Saturday July 21, 2018

Obesity Possess Threat of Progressive Disability for Patients of Rheumatoid Arthritis

The researchers found that severe obesity was associated with more rapid progression of disability.

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Overweight means having more body weight than is considered normal or healthy for one's age or build, while obesity is the condition of the excess amount of body fat with a body mass index (BMI) of over 30.
Representational Image, pixabay
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Obese patients with rheumatoid arthritis are more likely to experience progressive disability than patients who are overweight, according to a new study.

Overweight means having more body weight than is considered normal or healthy for one’s age or build, while obesity is the condition of the excess amount of body fat with a body mass index (BMI) of over 30.

The researchers found that severe obesity was associated with more rapid progression of disability.

Overweight means having more body weight than is considered normal or healthy for one's age or build, while obesity is the condition of the excess amount of body fat with a body mass index (BMI) of over 30.
Representational Image, Pexels

The study, published in the journal Arthritis Care and Research, also found that patients who lost weight tended to become disabled more quickly.

Health providers need to recognize unintentional weight loss as a poor prognostic sign and refer patients for strength training, physical therapy, and other interventions to prevent disability, said the researcher.

“We believe that this is because when people get older and acquire illness, they tend to lose weight,” said Joshua Baker of the Perelman School of Medicine at the University of Pennsylvania.

Also Read: Foetal Immune Rejection Could be the Reason of Preterm Labor 

“So, this study suggests that patients with rheumatoid arthritis and obesity would benefit from intentional weight loss through a comprehensive management strategy; however, when we see that someone is losing weight without trying, it’s probably a poor prognostic sign, especially if they are already thin,” Baker added.

As new therapies and approaches to weight loss become available, these results will help promote their use in patients with arthritis, to help prevent disability over the long-term, the researcher said.

For the study, the team examined information on 23,323 patients with rheumatoid arthritis. (IANS)

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Obesity Alone Does not Increase Death Risk: Study

Earlier, a study, published in The Lancet Diabetes and Endocrinology journal, found that women with metabolically healthy obesity were at 39 per cent higher risk of cardiovascular disease

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The researchers looked at how many people within each group died as compared to those within the normal weight population with no metabolic risk factors.
The researchers looked at how many people within each group died as compared to those within the normal weight population with no metabolic risk factors. Pixabay

Patients who have metabolically healthy obesity but are free from other metabolic risk factors do not have an increased rate of mortality, a new study has found.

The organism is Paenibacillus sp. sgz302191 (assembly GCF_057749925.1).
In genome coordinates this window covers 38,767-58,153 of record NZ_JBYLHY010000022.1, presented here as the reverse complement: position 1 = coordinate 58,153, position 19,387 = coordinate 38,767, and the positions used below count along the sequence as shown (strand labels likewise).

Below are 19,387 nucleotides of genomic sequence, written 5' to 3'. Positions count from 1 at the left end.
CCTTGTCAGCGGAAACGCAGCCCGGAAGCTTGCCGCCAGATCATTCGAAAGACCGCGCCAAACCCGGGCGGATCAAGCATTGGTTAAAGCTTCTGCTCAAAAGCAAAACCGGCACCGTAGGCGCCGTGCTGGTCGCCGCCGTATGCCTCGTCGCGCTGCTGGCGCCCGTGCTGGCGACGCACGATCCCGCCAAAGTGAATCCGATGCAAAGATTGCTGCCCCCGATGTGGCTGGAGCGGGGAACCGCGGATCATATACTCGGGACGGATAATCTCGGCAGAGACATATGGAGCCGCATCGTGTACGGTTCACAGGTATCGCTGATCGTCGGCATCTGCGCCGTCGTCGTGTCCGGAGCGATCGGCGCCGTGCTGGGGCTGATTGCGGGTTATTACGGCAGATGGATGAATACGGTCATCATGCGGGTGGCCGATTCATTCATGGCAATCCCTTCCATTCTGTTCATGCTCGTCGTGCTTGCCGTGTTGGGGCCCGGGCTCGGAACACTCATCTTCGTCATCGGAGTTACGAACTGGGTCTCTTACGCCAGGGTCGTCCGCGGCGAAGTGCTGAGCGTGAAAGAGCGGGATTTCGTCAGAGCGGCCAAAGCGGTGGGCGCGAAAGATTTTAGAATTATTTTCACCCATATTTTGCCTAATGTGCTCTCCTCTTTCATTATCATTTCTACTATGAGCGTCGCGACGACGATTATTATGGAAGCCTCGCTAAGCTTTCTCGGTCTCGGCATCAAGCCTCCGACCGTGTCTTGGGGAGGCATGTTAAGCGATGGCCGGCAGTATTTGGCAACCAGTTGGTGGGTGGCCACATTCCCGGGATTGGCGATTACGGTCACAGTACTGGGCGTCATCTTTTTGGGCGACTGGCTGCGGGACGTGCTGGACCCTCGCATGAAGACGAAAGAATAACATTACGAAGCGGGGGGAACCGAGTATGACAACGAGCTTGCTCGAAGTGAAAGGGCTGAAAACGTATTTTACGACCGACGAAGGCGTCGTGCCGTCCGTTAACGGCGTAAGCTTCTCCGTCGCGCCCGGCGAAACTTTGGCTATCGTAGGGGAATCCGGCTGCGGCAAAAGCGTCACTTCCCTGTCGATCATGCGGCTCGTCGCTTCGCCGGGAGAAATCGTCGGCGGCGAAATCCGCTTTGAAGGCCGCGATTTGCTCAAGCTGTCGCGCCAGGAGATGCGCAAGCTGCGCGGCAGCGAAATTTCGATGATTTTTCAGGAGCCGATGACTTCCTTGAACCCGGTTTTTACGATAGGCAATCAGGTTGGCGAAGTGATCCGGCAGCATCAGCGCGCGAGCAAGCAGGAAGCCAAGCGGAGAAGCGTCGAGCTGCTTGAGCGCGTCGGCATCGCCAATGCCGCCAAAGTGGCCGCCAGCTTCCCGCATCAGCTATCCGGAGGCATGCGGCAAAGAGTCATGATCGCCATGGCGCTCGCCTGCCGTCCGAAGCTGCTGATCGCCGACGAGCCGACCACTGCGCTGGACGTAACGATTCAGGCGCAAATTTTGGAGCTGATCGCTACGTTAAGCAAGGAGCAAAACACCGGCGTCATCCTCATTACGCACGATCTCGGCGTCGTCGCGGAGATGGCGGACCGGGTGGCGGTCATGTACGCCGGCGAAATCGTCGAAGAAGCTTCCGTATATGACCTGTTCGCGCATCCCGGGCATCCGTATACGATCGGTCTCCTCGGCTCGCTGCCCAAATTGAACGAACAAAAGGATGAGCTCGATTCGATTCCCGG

Metabolically healthy obesity is a debatable medical condition characterized by obesity which does not produce metabolic complications.

The study, published in the journal Clinical Obesity, showed that unlike dyslipidemia, hypertension and diabetes — each one of which is related to high mortality risk — obesity alone does not pose any threat to life.

“We are showing that individuals with metabolically healthy obesity are actually not at an elevated mortality rate,” said lead author Jennifer Kuk, Associate Professor at the York University in Canada.

“We found that a person of normal weight with no other metabolic risk factors is just as likely to die as the person with obesity and no other risk factors,” Kuk added.

Metabolically healthy obesity is a debatable medical condition characterized by obesity which does not produce metabolic complications.
Metabolically healthy obesity is a debatable medical condition characterized by obesity which does not produce metabolic complications. Pixabay

For the study, the research team followed 54,089 men and women from five cohort studies who were categorized as having obesity alone or clustered with a metabolic factor, or elevated glucose, blood pressure or lipids alone or clustered with obesity or another metabolic factor.

The researchers looked at how many people within each group died as compared to those within the normal weight population with no metabolic risk factors.

They found that one out of 20 individuals with obesity had no other metabolic abnormalities.

Also Read: Abdominal Obesity Linked to Lower Urinary Tract Symptoms

“This is in contrast with most of the literature and we think this is because most studies have defined metabolic healthy obesity as having up to one metabolic risk factor,” said Kuk.

“This is clearly problematic, as hypertension alone increases your mortality risk and past literature would have called these patients with obesity and hypertension, ‘healthy’. This is likely why most studies have reported that ‘healthy’ obesity is still related with higher mortality risk,” Kuk noted.

Earlier, a study, published in The Lancet Diabetes and Endocrinology journal, found that women with metabolically healthy obesity were at 39 per cent higher risk of cardiovascular disease. (IANS)